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The Convention

relating to the status


of refugees
THE PLAN:
 Introduction
 Chapter one: interpretation of the convention
 Part one: The preamble
 Part two: article 1 to 16 “general provisions and judicial
status”
 Part three: article 17 to 24 “Gainful employment and welfare”
 Part four: : article 25 to 37 “administrative measures and the
executary, transitory provisions”
 Part five : article 38 to 46 “Final clauses”
 Chapter two: a brief overview of the protocol
 Part one: The preamble
 Part two: main provisions of the 1967 protocol
 Part three: The difference between the convention and
protocol
 Chapter three: Dilemma of Palestinian refugees
 Part one: Historical background on the Palestinian Nakba
 Part two: the status of Palestinian refugees in Lebanon
 Part three: The role of unrwa
 Conclusion
 bibliography
Introduction:

T
he year 2009 will marks the 58th Anniversary of the United Nations Convention
relating to the Status of Refugees. The Convention was a landmark in the setting of
standards for the treatment of refugees. It incorporated the fundamental concepts of
the refugee protection regime and has continued to remain the cornerstone of that regime to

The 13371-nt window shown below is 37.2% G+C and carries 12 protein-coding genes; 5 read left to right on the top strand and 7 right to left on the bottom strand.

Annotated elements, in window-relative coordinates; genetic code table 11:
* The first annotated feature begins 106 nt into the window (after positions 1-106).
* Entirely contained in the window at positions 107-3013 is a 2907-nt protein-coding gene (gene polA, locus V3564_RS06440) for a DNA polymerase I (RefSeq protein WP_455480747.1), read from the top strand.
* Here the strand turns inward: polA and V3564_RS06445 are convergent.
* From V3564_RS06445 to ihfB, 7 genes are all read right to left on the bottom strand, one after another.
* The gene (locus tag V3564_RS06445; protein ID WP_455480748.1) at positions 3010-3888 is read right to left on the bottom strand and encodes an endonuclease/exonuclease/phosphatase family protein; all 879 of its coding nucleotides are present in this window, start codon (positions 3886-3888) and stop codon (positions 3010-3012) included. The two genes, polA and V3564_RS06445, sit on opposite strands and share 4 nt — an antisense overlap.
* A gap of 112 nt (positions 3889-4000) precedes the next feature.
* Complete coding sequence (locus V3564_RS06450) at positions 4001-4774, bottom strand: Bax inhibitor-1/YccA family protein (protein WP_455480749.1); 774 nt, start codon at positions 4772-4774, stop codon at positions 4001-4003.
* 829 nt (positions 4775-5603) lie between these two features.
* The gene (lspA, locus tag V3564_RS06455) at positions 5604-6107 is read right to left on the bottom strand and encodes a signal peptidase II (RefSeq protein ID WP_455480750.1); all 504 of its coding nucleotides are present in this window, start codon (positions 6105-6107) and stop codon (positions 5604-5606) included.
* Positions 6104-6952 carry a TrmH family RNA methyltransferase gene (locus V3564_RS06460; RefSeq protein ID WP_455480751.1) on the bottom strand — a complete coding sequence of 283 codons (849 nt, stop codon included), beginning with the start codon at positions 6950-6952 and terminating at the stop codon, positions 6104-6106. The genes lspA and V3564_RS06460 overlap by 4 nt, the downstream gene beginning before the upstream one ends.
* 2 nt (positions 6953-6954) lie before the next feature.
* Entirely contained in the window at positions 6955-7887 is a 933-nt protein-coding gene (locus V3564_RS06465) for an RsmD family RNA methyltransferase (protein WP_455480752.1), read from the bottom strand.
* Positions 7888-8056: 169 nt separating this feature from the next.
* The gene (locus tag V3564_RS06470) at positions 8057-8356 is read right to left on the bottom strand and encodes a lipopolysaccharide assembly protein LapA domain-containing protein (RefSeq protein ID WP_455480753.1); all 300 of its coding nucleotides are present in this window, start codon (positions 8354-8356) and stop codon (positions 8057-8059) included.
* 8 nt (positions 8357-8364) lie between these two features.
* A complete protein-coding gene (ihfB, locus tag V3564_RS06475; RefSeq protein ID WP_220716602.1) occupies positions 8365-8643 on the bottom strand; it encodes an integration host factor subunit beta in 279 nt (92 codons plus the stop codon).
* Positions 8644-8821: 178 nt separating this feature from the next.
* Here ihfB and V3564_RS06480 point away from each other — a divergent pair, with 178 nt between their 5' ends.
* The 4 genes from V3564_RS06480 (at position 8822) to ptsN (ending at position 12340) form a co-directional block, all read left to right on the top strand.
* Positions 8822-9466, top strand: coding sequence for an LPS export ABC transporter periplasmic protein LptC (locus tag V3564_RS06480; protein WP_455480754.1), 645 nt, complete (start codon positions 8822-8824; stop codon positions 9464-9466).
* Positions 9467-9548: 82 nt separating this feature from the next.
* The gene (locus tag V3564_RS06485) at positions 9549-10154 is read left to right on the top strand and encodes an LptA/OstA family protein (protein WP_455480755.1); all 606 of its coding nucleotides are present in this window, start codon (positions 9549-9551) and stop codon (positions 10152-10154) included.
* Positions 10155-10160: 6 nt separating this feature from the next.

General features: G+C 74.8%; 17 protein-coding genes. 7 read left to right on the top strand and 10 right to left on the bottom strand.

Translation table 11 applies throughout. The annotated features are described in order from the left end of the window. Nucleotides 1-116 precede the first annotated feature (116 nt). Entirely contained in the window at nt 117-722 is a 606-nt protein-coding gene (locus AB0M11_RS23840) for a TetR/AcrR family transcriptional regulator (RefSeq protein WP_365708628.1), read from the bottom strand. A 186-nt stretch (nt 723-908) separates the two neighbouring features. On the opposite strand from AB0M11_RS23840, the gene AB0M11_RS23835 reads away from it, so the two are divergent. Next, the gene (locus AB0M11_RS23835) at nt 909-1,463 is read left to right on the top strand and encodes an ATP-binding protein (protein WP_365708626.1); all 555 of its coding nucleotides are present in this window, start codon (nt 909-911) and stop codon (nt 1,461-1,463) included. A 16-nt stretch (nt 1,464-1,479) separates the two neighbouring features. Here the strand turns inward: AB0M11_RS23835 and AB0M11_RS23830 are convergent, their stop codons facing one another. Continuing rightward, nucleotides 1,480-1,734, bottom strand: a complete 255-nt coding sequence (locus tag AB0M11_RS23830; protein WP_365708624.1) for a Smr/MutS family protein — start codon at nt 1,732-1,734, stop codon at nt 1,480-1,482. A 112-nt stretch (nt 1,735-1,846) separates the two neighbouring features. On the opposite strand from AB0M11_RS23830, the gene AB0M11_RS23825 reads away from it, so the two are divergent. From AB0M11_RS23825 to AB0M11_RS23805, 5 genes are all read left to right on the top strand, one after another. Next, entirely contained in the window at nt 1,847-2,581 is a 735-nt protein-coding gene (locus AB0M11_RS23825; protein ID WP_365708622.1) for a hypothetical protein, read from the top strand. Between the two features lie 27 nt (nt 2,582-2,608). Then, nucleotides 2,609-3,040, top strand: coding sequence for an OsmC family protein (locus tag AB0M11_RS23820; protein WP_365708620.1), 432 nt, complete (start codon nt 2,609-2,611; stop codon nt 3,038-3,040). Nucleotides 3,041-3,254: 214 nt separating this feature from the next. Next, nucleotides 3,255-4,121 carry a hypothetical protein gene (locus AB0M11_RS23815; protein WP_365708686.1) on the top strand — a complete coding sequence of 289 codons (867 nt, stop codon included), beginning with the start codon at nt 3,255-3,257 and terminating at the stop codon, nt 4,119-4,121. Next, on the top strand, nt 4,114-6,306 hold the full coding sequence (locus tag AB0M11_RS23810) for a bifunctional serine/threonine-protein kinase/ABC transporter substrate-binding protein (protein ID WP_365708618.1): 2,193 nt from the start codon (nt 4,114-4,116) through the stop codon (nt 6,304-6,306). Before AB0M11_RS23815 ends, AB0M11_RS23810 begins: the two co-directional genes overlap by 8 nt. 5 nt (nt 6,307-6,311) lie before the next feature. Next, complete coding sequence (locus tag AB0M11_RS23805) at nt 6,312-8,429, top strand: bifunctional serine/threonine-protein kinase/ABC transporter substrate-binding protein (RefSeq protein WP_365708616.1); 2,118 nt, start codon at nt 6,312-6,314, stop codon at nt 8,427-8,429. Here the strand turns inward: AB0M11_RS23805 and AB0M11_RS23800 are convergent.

the present day.

On 28 July 1951, when the Convention was originally adopted, it was to deal with the
aftermath of World War II in Europe even as the Cold War set in. The inspiration for the
Convention was the strong global commitment to ensuring that the displacement and trauma
caused by the persecution and destruction of the war years would not be repeated. But during
the decades that followed, it globalised, and the 1967 Protocol expanded the scope of the
Convention as the problem of displacement spread around the world. In these origins lies the
Convention‟s avowedly humanitarian character which ensures that its fundamental concepts
remain intrinsically sound.

Basically, it is the responsibility of States to protect their citizens. When governments are
unwilling or unable to protect their citizens, individuals may suffer such serious violations of
their rights that they are forced to leave their homes, and often even their families, to seek
safety in another country. Since, by definition, the governments of their home countries no
longer protect the basic rights of refugees, the international community then steps in to ensure
that those basic rights are respected. In the aftermath of World War II, the United Nations
General Assembly created the Office of the United Nations High Commissioner for Refugees
(UNHCR). UNHCR is mandated to protect and find durable solutions for refugees. Its
activities are based on a framework of international law and standards that includes the 1948
Universal Declaration of Human Rights and the four Geneva Conventions (1949) on